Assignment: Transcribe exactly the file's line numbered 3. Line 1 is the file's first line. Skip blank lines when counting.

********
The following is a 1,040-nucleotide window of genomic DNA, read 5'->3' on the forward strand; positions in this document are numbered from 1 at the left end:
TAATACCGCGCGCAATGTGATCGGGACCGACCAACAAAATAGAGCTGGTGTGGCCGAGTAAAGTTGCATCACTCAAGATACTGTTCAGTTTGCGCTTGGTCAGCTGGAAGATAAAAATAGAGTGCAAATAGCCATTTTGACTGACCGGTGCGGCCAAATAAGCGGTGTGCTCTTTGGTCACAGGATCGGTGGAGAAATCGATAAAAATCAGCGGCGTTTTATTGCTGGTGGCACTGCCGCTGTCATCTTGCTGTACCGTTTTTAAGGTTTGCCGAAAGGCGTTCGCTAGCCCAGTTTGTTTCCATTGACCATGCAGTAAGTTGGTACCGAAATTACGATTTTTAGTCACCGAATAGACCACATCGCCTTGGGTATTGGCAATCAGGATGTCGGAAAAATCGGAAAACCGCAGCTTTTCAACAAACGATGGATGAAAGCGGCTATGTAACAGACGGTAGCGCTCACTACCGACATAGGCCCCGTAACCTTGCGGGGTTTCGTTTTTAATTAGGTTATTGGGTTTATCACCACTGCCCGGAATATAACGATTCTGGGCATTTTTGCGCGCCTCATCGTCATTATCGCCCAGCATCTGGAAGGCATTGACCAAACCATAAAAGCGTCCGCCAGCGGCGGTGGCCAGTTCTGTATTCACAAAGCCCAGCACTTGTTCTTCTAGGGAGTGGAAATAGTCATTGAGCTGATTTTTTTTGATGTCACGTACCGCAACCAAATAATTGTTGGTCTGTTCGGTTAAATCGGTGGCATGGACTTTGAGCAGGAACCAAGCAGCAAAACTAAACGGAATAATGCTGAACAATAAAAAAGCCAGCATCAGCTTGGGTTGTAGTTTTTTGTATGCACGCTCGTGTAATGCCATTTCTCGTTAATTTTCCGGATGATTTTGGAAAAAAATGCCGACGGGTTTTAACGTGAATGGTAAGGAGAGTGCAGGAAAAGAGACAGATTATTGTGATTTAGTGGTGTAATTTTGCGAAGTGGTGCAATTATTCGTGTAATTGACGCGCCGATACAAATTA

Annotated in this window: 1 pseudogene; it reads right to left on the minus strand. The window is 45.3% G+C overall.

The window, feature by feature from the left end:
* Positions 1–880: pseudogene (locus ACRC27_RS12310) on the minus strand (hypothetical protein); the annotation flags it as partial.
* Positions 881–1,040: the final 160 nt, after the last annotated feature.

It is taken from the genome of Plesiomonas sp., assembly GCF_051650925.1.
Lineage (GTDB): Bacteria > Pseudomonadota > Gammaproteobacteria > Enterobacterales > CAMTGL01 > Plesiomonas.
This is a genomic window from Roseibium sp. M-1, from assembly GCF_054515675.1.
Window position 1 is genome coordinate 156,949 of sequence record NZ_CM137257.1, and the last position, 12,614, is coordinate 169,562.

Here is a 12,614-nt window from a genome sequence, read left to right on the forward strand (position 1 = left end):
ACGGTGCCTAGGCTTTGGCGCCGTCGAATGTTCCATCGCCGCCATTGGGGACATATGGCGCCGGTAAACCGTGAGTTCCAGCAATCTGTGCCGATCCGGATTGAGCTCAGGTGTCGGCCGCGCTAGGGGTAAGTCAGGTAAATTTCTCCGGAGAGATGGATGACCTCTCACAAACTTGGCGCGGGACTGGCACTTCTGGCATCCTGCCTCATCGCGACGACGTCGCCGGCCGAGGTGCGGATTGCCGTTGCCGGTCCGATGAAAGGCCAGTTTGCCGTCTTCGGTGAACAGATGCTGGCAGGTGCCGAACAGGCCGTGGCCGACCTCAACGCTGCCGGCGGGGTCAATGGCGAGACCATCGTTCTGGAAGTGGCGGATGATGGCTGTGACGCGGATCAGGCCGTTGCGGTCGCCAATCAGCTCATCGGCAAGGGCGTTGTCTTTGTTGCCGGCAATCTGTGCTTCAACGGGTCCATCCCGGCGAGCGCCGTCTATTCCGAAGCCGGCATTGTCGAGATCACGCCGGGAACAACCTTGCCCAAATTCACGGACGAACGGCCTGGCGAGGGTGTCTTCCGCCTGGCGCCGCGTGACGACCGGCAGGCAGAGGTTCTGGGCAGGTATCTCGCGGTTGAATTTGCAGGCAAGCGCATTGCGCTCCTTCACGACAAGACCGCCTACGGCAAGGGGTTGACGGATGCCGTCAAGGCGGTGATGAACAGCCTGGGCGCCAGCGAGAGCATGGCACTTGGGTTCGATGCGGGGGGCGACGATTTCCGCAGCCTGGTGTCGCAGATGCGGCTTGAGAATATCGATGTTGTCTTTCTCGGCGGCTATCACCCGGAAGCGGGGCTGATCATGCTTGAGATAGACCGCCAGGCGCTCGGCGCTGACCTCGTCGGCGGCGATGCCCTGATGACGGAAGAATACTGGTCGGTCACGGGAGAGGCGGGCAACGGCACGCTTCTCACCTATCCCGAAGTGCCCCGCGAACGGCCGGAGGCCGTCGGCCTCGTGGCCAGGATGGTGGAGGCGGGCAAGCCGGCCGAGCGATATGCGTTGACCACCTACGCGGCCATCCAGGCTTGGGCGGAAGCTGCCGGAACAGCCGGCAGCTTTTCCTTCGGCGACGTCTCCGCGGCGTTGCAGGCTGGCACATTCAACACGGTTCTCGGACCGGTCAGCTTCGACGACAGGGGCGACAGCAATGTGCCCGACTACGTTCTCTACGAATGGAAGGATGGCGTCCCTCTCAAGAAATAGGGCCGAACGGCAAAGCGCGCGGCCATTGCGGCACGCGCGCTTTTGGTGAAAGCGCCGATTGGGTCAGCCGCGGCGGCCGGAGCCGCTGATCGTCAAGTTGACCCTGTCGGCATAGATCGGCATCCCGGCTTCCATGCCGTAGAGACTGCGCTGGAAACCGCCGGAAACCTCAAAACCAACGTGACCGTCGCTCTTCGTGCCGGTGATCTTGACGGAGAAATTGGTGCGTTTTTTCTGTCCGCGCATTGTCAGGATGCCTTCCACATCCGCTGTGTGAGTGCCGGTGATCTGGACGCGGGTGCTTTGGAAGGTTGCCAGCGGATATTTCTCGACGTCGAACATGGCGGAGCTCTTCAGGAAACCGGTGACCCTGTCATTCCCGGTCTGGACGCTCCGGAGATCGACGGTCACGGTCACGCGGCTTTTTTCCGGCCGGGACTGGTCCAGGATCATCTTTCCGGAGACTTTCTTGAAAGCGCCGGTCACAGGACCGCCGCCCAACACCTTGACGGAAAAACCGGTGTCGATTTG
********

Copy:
Annotated in this window: 1 pseudogene; it reads right to left on the minus strand. The window is 45.3% G+C overall.